When we toured the mobile window around the city centre as part of NOSE in March ,we asked the question ‘What would you do if everything you can see through this window were yours? If it felt as much home to you as your own back garden?’ The people we are working with as part of this project live in the city centre, they look out of their window every day and sometimes they dream. Now we are asking what can we learn from them and the things they dream about? With This City’s Centre we are attempting to bring local residents lives, dreams and pre-occupations into an empty retail space, a reminder of the fact that cities – in particular economically successful cities – are made up of and shaped by people.
We are still on the lookout for a final venue for our September performance. We are hoping to get that sorted out as soon as possible, so that we can work visibly and hospitably in the city centre over the summer.
In the meantime we’d like to thank the Guildhall Shopping Centre for their generosity in hosting us and our cardboard explorations for the week. To our retail neighbours and shopping centre staff who supplied friendly greetings and hot water, and in particular to Devon Coffee for the excellent pastries that sustained our audience for the open rehearsal.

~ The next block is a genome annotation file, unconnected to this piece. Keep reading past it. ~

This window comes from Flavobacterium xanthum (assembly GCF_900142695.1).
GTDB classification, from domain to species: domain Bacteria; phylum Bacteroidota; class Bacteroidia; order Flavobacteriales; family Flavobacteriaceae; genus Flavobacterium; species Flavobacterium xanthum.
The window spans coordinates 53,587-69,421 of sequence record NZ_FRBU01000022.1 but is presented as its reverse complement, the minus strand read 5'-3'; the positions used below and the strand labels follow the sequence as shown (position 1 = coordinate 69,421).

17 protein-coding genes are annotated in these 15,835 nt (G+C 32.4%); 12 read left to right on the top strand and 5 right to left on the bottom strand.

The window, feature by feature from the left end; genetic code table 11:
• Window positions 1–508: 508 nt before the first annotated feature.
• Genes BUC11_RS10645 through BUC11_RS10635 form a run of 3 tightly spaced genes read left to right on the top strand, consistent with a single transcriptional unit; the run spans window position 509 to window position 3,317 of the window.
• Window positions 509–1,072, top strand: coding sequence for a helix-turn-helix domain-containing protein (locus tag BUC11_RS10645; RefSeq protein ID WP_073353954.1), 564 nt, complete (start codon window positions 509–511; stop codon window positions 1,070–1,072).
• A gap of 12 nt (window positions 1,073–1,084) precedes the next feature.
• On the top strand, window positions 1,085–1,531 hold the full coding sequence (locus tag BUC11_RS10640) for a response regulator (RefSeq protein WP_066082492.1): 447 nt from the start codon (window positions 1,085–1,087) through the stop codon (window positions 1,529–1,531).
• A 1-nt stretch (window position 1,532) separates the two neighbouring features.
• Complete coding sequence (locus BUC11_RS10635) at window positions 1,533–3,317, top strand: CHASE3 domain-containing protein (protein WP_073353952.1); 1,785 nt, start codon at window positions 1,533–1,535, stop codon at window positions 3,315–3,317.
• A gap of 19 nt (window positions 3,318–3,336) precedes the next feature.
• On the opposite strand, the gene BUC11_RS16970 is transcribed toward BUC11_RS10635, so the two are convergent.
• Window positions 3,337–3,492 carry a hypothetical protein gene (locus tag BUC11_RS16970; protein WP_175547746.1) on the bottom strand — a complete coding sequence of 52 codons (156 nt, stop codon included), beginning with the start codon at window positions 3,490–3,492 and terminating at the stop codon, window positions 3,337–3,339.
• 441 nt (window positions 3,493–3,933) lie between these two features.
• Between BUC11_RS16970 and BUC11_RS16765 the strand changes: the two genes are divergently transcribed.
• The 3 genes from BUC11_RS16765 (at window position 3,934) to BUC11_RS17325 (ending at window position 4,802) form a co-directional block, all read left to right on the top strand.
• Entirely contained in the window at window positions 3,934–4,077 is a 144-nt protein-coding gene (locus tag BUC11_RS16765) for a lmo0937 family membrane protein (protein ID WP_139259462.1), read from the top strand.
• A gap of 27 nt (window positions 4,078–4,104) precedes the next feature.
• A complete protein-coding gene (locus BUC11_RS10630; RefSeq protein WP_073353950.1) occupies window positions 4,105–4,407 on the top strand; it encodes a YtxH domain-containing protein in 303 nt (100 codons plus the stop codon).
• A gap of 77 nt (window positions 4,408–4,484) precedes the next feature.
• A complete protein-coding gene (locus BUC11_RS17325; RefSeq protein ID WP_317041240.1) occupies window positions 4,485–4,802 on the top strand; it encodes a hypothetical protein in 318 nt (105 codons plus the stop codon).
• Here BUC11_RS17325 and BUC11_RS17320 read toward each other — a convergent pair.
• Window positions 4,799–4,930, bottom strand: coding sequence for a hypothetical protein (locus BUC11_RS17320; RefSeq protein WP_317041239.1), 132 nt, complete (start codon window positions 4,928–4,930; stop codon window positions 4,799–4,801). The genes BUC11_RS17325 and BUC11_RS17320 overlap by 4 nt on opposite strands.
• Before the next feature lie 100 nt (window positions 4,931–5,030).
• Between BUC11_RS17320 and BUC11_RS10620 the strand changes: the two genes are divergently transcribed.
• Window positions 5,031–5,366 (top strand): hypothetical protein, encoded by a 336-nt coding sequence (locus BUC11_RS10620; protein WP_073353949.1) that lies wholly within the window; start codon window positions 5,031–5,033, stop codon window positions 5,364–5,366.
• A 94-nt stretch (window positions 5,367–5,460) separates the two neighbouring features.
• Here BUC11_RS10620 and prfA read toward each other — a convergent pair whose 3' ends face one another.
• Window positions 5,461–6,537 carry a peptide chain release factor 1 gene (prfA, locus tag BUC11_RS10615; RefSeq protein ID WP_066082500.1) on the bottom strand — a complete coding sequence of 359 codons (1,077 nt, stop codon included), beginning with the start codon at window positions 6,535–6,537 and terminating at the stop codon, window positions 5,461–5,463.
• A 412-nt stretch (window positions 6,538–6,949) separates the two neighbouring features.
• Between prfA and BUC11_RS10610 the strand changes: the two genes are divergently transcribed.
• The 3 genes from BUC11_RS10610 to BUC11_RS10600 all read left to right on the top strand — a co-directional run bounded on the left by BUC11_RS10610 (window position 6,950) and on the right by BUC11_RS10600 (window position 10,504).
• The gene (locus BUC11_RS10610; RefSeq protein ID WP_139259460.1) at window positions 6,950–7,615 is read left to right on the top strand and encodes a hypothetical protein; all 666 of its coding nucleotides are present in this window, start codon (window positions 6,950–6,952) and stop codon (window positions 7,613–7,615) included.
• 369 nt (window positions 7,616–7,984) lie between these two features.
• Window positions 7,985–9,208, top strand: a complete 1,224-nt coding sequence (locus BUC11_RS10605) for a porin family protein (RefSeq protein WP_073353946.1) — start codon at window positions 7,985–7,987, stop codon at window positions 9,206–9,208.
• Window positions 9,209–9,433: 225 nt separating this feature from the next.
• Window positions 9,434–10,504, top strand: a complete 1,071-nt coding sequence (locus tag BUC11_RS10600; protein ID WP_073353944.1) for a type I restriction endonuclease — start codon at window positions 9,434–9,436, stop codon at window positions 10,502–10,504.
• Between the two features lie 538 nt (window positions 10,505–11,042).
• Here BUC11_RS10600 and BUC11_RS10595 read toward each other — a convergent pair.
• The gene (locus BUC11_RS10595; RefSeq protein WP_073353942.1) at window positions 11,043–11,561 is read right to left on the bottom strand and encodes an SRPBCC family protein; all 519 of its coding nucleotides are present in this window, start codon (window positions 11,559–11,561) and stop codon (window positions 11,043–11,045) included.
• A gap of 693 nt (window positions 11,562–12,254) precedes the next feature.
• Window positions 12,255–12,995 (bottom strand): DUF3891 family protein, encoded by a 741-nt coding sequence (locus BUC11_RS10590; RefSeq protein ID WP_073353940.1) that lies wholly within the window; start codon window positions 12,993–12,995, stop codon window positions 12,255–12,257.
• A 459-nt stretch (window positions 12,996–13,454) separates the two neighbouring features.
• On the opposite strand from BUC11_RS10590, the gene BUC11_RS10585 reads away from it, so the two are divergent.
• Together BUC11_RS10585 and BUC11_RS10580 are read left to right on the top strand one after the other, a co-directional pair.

This City’s Centre‘s residence in the former Oggy Oggy pasty shop was a part of Ignite – Exeter’s festival of theatre. Read all about what you might have missed on Belinda Dillon’s blog HERE.
A collaborative blog about cities across the world POLIS
Other inspirational empty shop ventures:
Theatre Absolute (Coventry)
Advice on performing in empty shops
BBC News article
Augusto Corrieri The Glass Room
Dan Thompson Founder of Empty Shops Network
Empty Shops Network
Invisible Flock Bring The Happy – coming to Exeter next year
Second Hand Dance
Sky News article
Zefrey Throwell – I’ll Raise You One (New York)
Re-imagining the High St (The Guardian)
Residence at The Milk Bar Bristol
Urban Dream Brokerage (NZ)